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Wireless headset frees up in-cab communications

By Jamie Thompson
FireRescue1 Editor 


Photo Firecom
PORTLAND, Ore. — Wireless technology is becoming more prevalent across all industries — and the fire service is no exception.

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The latest device to take advantage of the advances in communications technology is a wireless headset designed specifically for firefighters.

It allows them to be wirelessly connected to the in-cab intercom system, at the pump panel or within 90 feet of the base station.

The headset, developed by Oregon-based Firecom, is the first of its kind to be designed for the fire service, said Sarmad Hannosh, the lead engineer behind the project.

"Headsets have always been wired, plugged into headset modules mounted on various spots around the fire truck," he said. "For pump panel operators, they have to get out of the truck at the scene and plug their wired headset into the headset jack at the panel.

"A wireless headset makes all of their jobs easier and gives them the capability and flexibility to move around and not be tethered to the truck."

This technology, Hannosh said, could also help to reduce the safety risks posed to spotters backing-up fire trucks, since it eliminates the need for their headsets to be physically connected to it.

Initial focus
Work on the headset began about 18 months ago and initially focused on using Bluetooth technology.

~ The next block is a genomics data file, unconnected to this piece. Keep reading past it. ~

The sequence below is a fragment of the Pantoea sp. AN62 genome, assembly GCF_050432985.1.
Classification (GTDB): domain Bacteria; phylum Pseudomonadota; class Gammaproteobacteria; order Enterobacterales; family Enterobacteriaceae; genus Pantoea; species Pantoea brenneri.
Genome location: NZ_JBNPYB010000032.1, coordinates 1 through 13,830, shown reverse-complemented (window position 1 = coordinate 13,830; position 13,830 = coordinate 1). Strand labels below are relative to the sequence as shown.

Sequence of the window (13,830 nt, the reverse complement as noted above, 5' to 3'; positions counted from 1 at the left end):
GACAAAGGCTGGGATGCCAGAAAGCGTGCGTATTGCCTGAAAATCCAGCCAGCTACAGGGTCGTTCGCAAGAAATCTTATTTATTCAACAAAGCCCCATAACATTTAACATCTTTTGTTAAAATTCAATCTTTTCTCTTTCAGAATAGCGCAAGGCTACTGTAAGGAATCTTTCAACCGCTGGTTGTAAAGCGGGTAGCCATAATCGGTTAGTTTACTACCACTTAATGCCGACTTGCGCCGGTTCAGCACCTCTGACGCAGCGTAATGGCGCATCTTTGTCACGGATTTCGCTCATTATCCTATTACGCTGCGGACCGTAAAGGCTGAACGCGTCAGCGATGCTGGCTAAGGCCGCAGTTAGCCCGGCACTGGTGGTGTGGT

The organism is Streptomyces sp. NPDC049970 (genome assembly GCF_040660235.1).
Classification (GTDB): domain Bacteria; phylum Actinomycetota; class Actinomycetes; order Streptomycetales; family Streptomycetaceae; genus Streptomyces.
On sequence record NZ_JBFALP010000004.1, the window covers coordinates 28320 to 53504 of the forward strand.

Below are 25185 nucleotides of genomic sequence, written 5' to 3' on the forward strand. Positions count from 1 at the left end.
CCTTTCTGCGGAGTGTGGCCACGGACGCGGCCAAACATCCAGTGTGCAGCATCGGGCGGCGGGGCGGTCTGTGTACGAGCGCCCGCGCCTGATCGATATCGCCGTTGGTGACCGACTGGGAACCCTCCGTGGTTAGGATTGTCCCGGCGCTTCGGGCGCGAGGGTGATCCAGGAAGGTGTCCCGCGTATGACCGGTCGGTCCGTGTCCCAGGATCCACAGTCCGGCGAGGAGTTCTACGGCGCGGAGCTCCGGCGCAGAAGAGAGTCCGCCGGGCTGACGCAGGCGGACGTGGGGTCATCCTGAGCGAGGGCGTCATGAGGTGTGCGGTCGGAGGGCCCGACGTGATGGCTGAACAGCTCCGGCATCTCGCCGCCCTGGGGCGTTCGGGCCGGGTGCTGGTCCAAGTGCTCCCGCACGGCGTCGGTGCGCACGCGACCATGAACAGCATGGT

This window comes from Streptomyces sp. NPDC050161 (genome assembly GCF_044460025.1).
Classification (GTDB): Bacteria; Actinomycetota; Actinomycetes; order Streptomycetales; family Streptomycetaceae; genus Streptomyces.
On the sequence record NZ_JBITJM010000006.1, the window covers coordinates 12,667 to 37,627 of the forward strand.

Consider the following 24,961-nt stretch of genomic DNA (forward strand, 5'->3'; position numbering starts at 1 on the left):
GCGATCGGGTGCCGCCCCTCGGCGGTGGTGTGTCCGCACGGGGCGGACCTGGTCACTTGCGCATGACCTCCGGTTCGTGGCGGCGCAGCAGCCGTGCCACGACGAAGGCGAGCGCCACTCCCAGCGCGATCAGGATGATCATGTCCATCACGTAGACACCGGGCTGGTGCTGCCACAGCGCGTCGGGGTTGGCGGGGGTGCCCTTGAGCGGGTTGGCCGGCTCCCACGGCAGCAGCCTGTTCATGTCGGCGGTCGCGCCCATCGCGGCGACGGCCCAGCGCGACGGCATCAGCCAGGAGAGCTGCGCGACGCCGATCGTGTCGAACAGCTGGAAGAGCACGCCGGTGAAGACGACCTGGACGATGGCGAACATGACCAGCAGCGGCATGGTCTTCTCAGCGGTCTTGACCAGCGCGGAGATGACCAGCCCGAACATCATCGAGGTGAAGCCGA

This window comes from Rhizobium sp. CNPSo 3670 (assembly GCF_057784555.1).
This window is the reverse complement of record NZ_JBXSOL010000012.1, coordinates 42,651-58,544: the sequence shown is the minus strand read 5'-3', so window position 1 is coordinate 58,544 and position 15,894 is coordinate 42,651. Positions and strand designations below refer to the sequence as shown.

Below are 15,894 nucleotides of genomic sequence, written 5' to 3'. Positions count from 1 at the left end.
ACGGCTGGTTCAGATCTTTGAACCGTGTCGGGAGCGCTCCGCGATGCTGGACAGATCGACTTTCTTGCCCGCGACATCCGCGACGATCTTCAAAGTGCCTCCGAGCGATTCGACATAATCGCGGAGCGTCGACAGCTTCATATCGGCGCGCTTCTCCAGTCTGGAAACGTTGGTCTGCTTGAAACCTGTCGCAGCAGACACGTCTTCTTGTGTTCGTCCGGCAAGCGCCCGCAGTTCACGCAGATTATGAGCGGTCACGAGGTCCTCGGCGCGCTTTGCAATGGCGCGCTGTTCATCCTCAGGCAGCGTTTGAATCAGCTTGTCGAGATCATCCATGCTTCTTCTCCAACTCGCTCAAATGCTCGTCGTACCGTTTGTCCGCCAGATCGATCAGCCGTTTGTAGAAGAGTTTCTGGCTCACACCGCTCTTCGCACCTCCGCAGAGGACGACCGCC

However, Hannosh said the company encountered two major problems with a Bluetooth headset: a high frequency, resulting in a lower transmission range, and the fact Bluetooth's strength lies in the transmission of data rather than voice communications.

"We tested a Bluetooth prototype last year, but after a few weeks we decided it was not going to meet our requirements for it to be used on a fire truck," Hannosh said. "It didn't offer the same robustness as the technology we are using now, of being immune to interference and immune to communications break up."

Firecom's system is designed to handle a large number of headsets in the same vicinity, according to Hannosh, with the headsets and base stations incorporating "antenna spatial diversity" for a strong RF link.

The wireless system has two base station configurations; the one-channel model uses one radio transmit headset while the five-channel model works with up to five non-radio transmit headsets.

Hannosh said the system allows up to 40 wireless headsets to operate with any combination of base stations in close vicinity to each other, with no cross contamination of transmissions.

"Devices operating on this technology have the capability to monitor interference from other similar devices," he said. "If it encounters a significant amount of interference on the specific channel that it's operating on, it keeps scanning out for other channels that are not as prone to interference."

The headset then initiates a request to the base, requesting that it transfers to another channel, Hannosh said, a process that takes milliseconds.

Firecom has produced three versions of the headset: the UHW-10 (under the helmet style with a momentary PTT button for radio transmit), the UHW-20 (under the helmet style with a black momentary PTT button to key in the microphone), and the FHW-10 (over the head style with momentary PTT button for radio transmit).




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